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Greetings from Nashville

Yo, from Nashville. Indeed, Strangewaze is representing in Nashville this week! At the PCMA convention (the convention for convention and tourism pros– kinda meta-meta but it’s really quite cool), I presented a DIY video strategy workshop at the start of the conference at the gorgeous and LEED Gold-certified Music City Center, and have since been holding it down and filming interviews in the Video Capture Lounge.


An interesting epiphany happened: after my presentation, a man appraoched with a sour look and scolded me a bit with something like, “I’ve Googled you. You could have done a 301 of this class at least; why bother with a 101?” I explained how I was specifically asked by organizers to give a beginner-accessible presentation, but that generally my philosophy is in the “rising tide raises all ships” vein, in that I’ve always wanted people to walk away from my presentations feeling like they can do something, and that the material was accessible, and never that is felt over their heads, or that it made them feel ashamed or flustered. I want to meet people where they are.

He scoffed, then explained that my philosophy is “wrong,” and that the “actual way” to approach speaking is to not care whether anyone learns from you, but to dazzle the audience with how much you know so they will hire you.

I see what he’s aiming at, and while that might work for him, I couldn’t disagree more. One of my superpowers is explaining complicated things in a way that is accessible to people. I don’t stand for exclusionary and jargon-y language; I want to connect and share with accessible language. I don’t want to “dazzle” people with my knowledge; I want to share knowledge and skills and learn from each other.

Po-tay-toe, po-tah-toe. While that was a weird and mansplainey interaction, I can’t say I’ve previously been challenged to analyze and define my presentation motivation or philosophy, per se, so there’s that.

I rolled in to town with exactly the amount of equipment I can physically haul and carry and not a USB cable more. Walking away from baggage claim with a bigass Pelican case all stamped with your production company is kiiiinda in my top favorite things, right up there with walking through a casino in a good suit. It says, “Now there is a woman doing. the. work. she. wants. and if you’re in step with her, you’re adding something to the party. You’re a motor or a sail, not an anchor.”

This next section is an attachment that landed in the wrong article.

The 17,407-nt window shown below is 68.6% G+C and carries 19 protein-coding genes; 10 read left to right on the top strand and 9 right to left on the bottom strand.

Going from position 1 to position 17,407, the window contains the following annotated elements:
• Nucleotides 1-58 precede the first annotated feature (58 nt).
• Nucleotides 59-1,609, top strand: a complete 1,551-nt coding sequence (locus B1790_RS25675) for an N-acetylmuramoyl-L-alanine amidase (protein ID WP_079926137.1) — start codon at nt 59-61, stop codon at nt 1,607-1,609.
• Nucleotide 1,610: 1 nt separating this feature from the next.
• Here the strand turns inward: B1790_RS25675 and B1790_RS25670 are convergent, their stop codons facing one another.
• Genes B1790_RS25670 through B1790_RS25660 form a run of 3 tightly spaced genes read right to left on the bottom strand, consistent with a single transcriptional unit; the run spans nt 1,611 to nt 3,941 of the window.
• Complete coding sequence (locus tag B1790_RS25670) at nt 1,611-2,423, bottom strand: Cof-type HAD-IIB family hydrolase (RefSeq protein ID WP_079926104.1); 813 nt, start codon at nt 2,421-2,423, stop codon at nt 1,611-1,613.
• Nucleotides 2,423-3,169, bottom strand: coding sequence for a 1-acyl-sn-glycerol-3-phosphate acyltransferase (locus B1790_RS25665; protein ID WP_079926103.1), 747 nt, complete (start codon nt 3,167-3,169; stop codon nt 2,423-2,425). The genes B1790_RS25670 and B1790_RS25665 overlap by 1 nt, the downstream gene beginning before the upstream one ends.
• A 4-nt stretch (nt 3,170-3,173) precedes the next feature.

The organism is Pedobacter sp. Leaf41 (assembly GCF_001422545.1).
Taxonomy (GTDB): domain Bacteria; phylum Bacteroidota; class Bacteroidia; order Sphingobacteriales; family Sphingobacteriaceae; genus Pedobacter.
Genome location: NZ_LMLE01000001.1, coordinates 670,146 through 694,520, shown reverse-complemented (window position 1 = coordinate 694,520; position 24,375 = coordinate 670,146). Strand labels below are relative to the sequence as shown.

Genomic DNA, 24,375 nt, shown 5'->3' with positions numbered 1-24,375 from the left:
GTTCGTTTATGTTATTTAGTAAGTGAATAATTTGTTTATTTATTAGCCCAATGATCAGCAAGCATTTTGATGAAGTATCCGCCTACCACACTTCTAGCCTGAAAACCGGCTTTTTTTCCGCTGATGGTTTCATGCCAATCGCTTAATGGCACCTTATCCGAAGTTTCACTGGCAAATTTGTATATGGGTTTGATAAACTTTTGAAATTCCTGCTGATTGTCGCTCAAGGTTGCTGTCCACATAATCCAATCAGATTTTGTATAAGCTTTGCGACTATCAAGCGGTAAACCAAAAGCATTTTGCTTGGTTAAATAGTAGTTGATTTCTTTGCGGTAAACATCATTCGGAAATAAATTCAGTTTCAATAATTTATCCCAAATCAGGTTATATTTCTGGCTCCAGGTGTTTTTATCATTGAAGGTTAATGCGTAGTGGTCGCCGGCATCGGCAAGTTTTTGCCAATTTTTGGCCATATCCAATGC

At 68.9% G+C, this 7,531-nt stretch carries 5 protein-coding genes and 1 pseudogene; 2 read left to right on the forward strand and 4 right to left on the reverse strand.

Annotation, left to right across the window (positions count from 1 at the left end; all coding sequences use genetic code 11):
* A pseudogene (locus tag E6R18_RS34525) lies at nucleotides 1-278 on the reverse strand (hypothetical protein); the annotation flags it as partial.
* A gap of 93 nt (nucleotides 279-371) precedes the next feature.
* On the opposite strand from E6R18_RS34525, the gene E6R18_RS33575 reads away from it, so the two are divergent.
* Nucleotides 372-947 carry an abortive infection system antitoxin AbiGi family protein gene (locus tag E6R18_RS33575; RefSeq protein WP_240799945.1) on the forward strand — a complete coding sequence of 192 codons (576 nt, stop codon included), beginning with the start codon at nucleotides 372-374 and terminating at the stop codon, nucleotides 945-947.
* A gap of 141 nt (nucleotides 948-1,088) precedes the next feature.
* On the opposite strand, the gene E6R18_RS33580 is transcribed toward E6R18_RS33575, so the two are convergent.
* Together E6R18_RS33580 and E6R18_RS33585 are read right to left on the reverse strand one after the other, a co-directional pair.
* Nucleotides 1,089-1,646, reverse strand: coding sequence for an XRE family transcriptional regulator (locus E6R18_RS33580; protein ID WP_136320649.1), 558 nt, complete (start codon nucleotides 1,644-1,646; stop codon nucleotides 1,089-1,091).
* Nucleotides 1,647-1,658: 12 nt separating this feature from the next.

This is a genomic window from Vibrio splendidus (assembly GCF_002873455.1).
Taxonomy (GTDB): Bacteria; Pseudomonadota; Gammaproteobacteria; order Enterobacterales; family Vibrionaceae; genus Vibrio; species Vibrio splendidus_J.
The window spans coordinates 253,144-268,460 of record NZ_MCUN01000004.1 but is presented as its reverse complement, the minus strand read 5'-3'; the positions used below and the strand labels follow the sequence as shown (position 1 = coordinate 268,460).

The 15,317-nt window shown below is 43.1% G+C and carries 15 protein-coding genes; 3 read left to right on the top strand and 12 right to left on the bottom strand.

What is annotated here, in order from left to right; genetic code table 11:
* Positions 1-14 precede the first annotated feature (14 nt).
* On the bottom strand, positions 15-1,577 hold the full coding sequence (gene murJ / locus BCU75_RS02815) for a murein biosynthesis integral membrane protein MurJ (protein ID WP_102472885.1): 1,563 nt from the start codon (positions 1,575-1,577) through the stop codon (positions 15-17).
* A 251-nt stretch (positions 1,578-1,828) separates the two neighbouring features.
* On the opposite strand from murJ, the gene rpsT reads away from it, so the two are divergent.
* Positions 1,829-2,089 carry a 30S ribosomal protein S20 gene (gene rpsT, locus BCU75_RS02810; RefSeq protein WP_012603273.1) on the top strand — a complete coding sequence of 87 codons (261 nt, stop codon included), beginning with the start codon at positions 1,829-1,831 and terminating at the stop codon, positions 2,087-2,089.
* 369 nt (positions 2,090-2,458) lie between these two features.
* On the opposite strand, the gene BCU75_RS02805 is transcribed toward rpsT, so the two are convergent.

I had a production teammate meeting me there, so I wasn’t even trying to solo-shoot, but admittedly, I vowed to always bring a partner-in-crime along from here on out. Not only is a shoot just more fun with someone you’re used to working with in a way that has you already in-sync with someone, but there’s kind of a weird feeling that falls over you when you’re carrying at what is literally the limit of your ability to lift and carry. It’s the opposite of feeling limitless, and the opposite of feeling supported. Truth.


For the videos in the video capture lounge, I’m asking vendor partners and leaders of convention and visitors bureaus from around the world simple questions about their work, how their work is impactful, and what diversity and inclusion initiatives they have in their organizations. Psyched, of course, to be meeting such interesting people doing such interesting work, and very, very psyched to be shooting with people from around the world, and in front of a giant wall of windows with gorgeous natural light. (Still, I wish I had one of my other fill lights with me. See previous comment about the schlep, though. That was not going to happen.)